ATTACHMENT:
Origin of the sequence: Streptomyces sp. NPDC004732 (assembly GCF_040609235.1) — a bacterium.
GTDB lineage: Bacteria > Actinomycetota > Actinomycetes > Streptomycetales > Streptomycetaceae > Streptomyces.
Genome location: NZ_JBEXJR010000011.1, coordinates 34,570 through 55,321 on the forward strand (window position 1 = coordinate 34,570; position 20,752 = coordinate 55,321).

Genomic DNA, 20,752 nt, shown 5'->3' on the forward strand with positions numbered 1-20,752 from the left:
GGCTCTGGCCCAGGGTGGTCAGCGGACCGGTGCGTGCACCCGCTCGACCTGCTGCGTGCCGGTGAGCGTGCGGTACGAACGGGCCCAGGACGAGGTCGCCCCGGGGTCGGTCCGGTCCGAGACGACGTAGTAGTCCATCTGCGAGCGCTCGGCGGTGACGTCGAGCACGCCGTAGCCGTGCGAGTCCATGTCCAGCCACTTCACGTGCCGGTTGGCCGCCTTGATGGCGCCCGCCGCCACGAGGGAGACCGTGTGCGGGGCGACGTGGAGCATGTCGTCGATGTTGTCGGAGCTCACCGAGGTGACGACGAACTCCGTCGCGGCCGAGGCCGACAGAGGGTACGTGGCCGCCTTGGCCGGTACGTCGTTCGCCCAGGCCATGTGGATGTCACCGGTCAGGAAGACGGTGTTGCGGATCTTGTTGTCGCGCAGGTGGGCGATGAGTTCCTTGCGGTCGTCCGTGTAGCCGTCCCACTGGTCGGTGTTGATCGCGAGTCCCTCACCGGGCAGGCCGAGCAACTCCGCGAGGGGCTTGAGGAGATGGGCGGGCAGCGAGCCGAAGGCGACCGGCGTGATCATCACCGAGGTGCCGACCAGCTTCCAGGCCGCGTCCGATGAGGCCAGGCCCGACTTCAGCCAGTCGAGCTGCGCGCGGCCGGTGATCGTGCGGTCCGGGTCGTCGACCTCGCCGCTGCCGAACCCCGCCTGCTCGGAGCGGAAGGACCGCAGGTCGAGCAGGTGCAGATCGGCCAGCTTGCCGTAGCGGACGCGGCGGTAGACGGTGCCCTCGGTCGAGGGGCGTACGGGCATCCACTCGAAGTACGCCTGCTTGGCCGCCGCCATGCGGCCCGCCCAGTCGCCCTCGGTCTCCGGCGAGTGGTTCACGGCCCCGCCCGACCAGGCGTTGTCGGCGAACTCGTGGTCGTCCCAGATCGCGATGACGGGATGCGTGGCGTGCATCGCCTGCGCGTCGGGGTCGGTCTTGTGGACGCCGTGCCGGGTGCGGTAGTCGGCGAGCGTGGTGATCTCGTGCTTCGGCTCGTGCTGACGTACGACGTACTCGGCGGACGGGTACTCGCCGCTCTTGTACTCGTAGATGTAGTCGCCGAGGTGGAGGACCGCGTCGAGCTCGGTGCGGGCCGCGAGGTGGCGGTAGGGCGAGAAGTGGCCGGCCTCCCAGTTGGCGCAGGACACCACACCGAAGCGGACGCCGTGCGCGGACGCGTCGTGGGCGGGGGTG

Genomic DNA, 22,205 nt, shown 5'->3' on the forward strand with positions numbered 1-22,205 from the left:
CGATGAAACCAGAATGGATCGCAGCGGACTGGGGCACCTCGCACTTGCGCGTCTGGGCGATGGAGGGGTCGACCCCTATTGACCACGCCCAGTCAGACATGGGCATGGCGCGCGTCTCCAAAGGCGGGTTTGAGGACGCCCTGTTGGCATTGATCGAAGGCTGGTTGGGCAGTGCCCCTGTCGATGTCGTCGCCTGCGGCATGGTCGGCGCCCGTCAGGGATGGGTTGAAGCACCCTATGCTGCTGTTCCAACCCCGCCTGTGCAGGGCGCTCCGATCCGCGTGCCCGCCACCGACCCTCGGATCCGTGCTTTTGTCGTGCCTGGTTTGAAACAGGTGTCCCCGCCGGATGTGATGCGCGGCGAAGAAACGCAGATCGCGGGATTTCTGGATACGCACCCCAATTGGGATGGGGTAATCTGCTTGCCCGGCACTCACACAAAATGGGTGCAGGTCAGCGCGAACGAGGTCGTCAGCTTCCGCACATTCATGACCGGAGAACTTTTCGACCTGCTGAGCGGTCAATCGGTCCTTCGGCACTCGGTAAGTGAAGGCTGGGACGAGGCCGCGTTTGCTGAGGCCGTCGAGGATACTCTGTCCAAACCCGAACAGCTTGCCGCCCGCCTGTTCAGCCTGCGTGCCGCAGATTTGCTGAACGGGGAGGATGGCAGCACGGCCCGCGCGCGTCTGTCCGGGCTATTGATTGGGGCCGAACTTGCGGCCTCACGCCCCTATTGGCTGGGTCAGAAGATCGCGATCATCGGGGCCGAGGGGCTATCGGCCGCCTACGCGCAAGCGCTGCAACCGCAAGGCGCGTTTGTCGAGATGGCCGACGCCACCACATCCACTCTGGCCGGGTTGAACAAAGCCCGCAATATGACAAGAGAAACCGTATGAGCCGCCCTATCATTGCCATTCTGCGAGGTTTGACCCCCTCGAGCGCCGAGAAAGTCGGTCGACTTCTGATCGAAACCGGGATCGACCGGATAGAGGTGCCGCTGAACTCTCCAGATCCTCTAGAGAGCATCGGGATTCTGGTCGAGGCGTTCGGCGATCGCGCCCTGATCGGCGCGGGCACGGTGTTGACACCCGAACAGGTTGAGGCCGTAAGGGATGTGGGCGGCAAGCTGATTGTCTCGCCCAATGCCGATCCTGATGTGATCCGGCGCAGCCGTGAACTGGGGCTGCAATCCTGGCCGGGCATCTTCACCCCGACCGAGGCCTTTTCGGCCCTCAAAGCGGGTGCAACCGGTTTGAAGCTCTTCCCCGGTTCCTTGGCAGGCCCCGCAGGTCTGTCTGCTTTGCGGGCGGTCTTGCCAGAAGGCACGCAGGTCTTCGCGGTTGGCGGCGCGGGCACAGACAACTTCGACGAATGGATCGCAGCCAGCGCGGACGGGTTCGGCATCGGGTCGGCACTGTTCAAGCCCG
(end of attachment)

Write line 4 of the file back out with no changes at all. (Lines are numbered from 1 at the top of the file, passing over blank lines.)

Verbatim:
Genomic DNA, 20,752 nt, shown 5'->3' on the forward strand with positions numbered 1-20,752 from the left: